Opportunity, Optimism, and the Humboldt Experience

A Chat with New President Tom Jackson, Jr.


Getting into the Lumberjack spirit, President Jackson browsed the HSU Bookstore for Humboldt merchandise.

“A positive, meaningful educational experience.” You’ll hear Humboldt’s new president, Tom Jackson, Jr., say this often. It seems to be his mantra. And it reflects his core philosophy of what higher education should be—a place where students can explore their intellectual and personal potential. It also fits with his positive approach to his life and work.

President Jackson's own education is rooted in possibilities and positive thinking. Under the laws of her era and the state she lived in, Jackson’s grandmother, a woman of color, could not pursue an education beyond the eighth grade. He says she dreamed her children would get their high school diplomas, which they eventually did. She even saved a collection of books she hoped they would someday read, which Jackson now keeps as a family treasure.

Just two generations from that dream, Jackson is the eighth president of Humboldt State and its first African American president.

Looking ahead, he knows there’s work to be done at Humboldt. He is focused on recruitment, retention, reigning in spending, and reconnecting with the local community. As a glass-is-half-full kind of person, he’s also focused on celebrating Humboldt’s strengths.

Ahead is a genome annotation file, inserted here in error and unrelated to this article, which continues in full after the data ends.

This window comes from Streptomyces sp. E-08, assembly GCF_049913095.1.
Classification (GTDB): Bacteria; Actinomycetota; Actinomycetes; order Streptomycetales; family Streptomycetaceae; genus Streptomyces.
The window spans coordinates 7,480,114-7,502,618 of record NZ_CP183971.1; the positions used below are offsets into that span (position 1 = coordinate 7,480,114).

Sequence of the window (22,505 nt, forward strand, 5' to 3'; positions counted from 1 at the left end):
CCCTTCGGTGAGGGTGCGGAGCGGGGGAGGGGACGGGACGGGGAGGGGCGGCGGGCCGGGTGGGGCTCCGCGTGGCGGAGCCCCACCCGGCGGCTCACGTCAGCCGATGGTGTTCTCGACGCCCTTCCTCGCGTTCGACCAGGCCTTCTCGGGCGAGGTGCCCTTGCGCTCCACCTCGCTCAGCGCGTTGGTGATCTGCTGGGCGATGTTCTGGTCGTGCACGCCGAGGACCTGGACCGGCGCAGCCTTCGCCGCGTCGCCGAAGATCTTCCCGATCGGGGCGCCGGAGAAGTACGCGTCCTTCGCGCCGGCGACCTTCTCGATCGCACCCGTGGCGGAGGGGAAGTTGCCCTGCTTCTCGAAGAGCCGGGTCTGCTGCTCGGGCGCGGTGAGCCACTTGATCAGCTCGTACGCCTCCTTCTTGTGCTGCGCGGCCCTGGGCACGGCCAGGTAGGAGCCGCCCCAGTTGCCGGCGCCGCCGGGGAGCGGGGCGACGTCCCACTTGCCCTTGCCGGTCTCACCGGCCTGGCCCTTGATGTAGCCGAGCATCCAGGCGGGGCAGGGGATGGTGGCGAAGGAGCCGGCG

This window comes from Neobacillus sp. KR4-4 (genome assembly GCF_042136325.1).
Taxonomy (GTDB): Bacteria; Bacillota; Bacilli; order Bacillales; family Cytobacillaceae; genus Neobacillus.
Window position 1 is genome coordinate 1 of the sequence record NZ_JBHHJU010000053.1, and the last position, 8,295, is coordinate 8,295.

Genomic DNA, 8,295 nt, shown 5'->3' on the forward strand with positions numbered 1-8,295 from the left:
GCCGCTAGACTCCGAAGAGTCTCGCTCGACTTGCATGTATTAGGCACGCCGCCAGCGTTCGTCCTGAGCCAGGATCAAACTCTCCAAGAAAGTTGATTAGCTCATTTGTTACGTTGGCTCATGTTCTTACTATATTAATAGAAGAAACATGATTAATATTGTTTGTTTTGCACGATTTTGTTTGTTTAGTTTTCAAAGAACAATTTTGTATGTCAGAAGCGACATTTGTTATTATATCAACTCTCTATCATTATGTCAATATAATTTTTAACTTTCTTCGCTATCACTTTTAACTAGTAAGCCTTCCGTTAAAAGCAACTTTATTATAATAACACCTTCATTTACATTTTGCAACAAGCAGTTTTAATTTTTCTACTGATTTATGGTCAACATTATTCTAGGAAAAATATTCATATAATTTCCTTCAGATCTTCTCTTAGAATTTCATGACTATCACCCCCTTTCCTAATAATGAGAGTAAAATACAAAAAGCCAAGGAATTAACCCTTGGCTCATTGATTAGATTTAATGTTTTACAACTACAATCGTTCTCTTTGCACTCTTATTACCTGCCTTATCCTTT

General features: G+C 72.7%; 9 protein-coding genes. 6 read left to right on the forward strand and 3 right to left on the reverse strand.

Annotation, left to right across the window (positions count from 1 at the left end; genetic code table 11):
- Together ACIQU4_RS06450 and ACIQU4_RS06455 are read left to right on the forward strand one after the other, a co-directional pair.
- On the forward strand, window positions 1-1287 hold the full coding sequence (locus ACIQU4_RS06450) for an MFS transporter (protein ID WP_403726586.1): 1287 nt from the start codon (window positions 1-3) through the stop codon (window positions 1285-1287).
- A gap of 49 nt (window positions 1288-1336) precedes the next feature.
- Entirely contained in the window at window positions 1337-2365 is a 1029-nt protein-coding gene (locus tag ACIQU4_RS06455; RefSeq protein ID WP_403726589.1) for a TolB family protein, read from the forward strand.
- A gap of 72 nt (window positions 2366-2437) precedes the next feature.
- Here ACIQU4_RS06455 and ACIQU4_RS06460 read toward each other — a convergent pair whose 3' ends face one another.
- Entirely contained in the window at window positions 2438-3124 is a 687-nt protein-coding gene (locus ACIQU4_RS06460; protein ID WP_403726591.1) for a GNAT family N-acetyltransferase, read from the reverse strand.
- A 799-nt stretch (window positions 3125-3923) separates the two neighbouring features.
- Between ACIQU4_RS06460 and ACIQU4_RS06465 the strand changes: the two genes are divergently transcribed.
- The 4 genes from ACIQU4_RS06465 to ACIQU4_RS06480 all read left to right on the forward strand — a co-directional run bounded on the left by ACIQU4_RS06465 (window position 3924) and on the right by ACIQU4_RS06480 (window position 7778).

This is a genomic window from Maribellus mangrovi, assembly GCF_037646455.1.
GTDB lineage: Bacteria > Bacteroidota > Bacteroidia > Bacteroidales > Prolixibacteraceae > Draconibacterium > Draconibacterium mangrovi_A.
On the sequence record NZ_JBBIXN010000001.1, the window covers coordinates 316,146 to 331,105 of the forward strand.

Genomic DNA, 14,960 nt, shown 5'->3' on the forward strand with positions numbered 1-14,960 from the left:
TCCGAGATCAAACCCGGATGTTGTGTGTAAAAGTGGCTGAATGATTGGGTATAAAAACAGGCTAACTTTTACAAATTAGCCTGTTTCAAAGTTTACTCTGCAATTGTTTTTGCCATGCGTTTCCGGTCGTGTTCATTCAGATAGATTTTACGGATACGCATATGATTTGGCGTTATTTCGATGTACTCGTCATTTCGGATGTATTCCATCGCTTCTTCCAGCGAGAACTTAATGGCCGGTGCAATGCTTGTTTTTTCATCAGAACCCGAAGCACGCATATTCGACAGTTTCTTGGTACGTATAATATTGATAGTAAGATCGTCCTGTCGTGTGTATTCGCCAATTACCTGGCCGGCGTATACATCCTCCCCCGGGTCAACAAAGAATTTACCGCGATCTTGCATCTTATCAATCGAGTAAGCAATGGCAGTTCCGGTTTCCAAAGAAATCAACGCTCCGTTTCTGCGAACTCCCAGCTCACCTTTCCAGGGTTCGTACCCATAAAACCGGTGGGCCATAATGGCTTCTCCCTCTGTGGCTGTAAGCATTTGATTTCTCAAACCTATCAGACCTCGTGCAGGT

He's moving fast, and the first clues about this came early. Just four hours after Jackson was named president by the CSU Board of Trustees, he and his wife Mona were at Humboldt hosting a casual gathering for the campus community in the Library.

He also enjoys the part of the job that involves getting out and talking with people, and you can never be quite sure where he will appear. One time he dropped by Humboldt’s annual girls basketball camp and talked about pursuing dreams, and he has seized plenty of other chances to chat with young people. He has also made surprise visits to the Mad River Union newsroom, Fortuna Rodeo, county Folklife Festival and more.

Jackson’s outings on campus and in the community—as well as his quiet, apparently boundless energy—reflect a joie de vivre he says he learned from his parents. And as both a parent and the first in his family to earn a college degree, Jackson appreciates the hopes families have for their students, as well as the hopes students have for themselves.

In a wide-ranging Q&A with Humboldt magazine, President Jackson reflects on these aspirations, outlines his priorities for the University, and discusses how those priorities will help students achieve their educational goals. The interview has been edited for length.